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Node centric algorithms

The second category of algorithms are node centric and return a value for each node in the graph. These results are stored within a AlgorithmResult object which has functions for sorting, grouping, top_k and conversion to dataframes. To demonstrate these functions below we have run PageRank and Weakly Connected Components.

Continuous Results (PageRank)

PageRank is an centrality metric developed by Google's founders to rank web pages in search engine results based on their importance and relevance. This has since become a standard ranking algorithm for a whole host of other usecases.

Raphtory's implementation returns the score for each node - these are continuous values, meaning we can discover the most important characters in our Lord of the Rings dataset via top_k().

In the code below we first get the result of an individual character (Gandalf), followed by the values of the top 5 most important characters.


from raphtory import algorithms as rp

results = rp.pagerank(lotr_graph)

# Getting the results for an individual character (Gandalf)
gandalf_rank = results.get("Gandalf")
print(f"Gandalf's ranking is {gandalf_rank}\n")

# Getting the top 5 most important characters and printing out their scores
top_5 = results.top_k(5)
for rank, (node, score) in enumerate(top_5, 1):
    print(f"Rank {rank}: {} with a score of {score:.5f}")


Gandalf's ranking is 0.015810830531114206

Rank 1: Aragorn with a score of 0.09526
Rank 2: Faramir with a score of 0.06148
Rank 3: Elrond with a score of 0.04042
Rank 4: Boromir with a score of 0.03468
Rank 5: Legolas with a score of 0.03323

Discrete Results (Connected Components)

Weakly connected components in a directed graph are subgraphs where every node is reachable from every other node (if edge direction is ignored).

This algorithm returns the id of the component each node is a member of - these are discrete values, meaning we can use group_by to find additional insights like the size of the largest connected component.

In the code below we first run the algorithm and turn the results into a dataframe so we can see what they look like.


The component ID (value) is generated from the lowest node ID in the component, hence why they look like a random numbers in the print out.

Next we take the results and group the nodes by these IDs and calculate the size of the largest component.


Almost all nodes are within this component (134 of the 139), as is typical for social networks.


from raphtory import algorithms as rp

results = rp.weakly_connected_components(lotr_graph)

# Convert the results to a dataframe so we can have a look at them
df = results.to_df()

# Group the components together
components = results.group_by()

# Get the size of each component
component_sizes = {key: len(value) for key, value in components.items()}
# Get the key for the largest component
largest_component = max(component_sizes, key=component_sizes.get)
# Print the size of the largest component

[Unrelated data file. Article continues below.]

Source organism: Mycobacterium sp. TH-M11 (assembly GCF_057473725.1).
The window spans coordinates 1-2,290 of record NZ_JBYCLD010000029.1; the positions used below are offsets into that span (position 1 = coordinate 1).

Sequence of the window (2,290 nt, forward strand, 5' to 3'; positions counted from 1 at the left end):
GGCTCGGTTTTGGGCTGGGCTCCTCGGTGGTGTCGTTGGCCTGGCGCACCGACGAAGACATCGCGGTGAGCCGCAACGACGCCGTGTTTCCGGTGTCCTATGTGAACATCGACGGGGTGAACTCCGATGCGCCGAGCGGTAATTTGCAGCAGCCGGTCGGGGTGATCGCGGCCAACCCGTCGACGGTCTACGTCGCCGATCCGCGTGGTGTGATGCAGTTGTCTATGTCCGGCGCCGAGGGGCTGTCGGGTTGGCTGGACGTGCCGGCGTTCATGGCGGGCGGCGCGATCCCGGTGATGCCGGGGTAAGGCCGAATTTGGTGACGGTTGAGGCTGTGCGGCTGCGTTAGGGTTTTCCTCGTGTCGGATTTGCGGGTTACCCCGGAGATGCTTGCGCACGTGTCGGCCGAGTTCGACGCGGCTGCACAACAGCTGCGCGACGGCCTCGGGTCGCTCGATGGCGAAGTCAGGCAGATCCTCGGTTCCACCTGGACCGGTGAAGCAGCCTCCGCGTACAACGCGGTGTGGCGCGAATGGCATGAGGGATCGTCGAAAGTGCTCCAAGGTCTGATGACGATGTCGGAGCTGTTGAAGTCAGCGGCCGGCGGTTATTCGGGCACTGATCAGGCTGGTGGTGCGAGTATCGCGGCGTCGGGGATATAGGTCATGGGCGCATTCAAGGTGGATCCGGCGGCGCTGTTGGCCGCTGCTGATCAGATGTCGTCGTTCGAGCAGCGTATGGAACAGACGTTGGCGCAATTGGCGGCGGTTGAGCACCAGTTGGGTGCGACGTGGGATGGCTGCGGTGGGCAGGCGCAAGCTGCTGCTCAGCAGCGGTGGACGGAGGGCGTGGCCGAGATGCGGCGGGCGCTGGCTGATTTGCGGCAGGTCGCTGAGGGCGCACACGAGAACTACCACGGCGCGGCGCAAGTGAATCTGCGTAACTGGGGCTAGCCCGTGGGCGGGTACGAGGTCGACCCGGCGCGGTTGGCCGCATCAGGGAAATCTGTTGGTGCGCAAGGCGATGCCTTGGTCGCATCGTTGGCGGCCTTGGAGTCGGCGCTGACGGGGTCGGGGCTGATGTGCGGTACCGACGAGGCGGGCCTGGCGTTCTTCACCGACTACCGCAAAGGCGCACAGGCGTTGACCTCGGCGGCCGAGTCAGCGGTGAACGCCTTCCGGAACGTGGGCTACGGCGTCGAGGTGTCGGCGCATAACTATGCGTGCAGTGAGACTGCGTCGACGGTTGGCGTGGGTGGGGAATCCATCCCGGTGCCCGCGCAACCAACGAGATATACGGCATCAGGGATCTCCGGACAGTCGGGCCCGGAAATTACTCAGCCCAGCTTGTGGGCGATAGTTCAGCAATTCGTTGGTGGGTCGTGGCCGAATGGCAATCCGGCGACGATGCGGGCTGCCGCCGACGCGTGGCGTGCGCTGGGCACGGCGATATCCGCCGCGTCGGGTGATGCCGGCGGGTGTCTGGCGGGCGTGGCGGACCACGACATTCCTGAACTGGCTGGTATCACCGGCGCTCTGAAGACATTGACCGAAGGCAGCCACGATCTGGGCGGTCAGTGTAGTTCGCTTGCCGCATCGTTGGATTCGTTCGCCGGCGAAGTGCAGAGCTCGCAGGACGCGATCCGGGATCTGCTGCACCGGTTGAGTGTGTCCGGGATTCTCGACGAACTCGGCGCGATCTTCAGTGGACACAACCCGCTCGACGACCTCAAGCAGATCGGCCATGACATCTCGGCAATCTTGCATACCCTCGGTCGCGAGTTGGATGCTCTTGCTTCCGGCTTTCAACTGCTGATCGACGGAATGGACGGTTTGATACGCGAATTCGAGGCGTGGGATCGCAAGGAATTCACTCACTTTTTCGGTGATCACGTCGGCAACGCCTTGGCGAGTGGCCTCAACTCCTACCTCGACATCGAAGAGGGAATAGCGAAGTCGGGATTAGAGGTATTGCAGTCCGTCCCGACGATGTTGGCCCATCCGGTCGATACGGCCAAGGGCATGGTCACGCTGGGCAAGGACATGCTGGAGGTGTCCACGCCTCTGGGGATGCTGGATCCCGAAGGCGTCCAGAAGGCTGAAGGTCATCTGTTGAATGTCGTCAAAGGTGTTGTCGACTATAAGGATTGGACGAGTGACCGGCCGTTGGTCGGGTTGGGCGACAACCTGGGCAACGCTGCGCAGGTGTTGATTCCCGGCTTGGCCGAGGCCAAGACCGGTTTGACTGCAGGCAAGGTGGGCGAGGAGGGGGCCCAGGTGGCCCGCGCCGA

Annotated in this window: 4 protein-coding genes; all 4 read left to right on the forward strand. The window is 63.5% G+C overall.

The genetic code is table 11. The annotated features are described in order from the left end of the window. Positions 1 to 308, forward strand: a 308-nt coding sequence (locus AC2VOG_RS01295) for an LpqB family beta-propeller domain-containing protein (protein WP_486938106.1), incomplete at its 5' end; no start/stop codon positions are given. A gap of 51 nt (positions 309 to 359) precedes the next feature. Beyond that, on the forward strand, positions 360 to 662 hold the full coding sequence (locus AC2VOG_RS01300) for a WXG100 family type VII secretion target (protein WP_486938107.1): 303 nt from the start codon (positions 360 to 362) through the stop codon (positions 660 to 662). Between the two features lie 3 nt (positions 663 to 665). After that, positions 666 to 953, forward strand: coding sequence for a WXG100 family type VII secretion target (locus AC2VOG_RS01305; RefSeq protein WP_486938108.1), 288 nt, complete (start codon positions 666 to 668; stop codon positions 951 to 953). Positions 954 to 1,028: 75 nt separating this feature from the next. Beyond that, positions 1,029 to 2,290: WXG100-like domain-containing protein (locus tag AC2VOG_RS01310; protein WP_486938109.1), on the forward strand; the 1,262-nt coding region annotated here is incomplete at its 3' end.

f"The largest component contains {component_sizes[largest_component]} of the {lotr_graph.count_nodes()} nodes in the graph."


     Key              Value
0     99  45256802920602448
1     20  45256802920602448
2     46  45256802920602448
3     64  45256802920602448
4    116  45256802920602448
..   ...                ...
134   44  45256802920602448
135   15  45256802920602448
136  106  45256802920602448
137  111  45256802920602448
138   49  45256802920602448

[139 rows x 2 columns]

{45256802920602448: ['Gandalf', 'Elrond', 'Frodo', 'Bilbo', 'Thorin', 'Gollum', 'Samwise', 'Peregrin', 'Elessar', 'Arwen', 'Aragorn', 'Barahir', 'Faramir', 'Findegil', 'Meriadoc', 'Elendil', 'Galadriel', 'Celeborn', 'Hamfast', 'Merry', 'Odo', 'Pippin', 'Fredegar', 'Sam', 'Halfast', 'Saruman', 'Isildur', 'Gil-galad', 'Sauron', 'Sméagol', 'Déagol', 'Lobelia', 'Lotho', 'Maggot', 'Goldberry', 'Tom', 'Butterbur', 'Barliman', 'Nob', 'Bob', 'Bill', 'Lúthien', 'Beren', 'Thingol', 'Elwing', 'Eärendil', 'Dior', 'Glorfindel', 'Glóin', 'Beorn', 'Grimbeorn', 'Dwalin', 'Bombur', 'Bofur', 'Ori', 'Balin', 'Óin', 'Smaug', 'Gimli', 'Galdor', 'Erestor', 'Círdan', 'Legolas', 'Thranduil', 'Boromir', 'Anárion', 'Valandil', 'Ohtar', 'Meneldil', 'Denethor', 'Celebrimbor', 'Radagast', 'Thrór', 'Túrin', 'Hador', 'Húrin', 'Fundin', 'Fëanor', 'Daeron', 'Orophin', 'Rúmil', 'Haldir', 'Amroth', 'Celebrían', 'Thengel', 'Shadowfax', 'Treebeard', 'Wormtongue', 'Helm', 'Erkenbrand', 'Gamling', 'Grimbold', 'Mablung', 'Damrod', 'Anborn', 'Shelob', 'Ungoliant', 'Shagrat', 'Gorbag', 'Imrahil', 'Ecthelion', 'Théoden', 'Beregond', 'Bergil', 'Forlong', 'Halbarad', 'Éomer', 'Arvedui', 'Éowyn', 'Dúnhere', 'Brego', 'Baldor', 'Hirgon', 'Nazgûl', 'Ghân-buri-Ghân', 'Fastred', 'Horn', 'Harding', 'Angbor', 'Meneldor', 'Finduilas', 'Eärnur', 'Nimloth', 'Fréa', 'Fengel', 'Déor', 'Goldwine', 'Folcwine', 'Aldor', 'Walda', 'Folca', 'Gram', 'Robin', 'Goldilocks'], 10447362470584615464: ['Blanco', 'Marcho'], 4954526713244181378: ['Bard', 'Bain', 'Brand']}

The largest component contains 134 of the 139 nodes in the graph.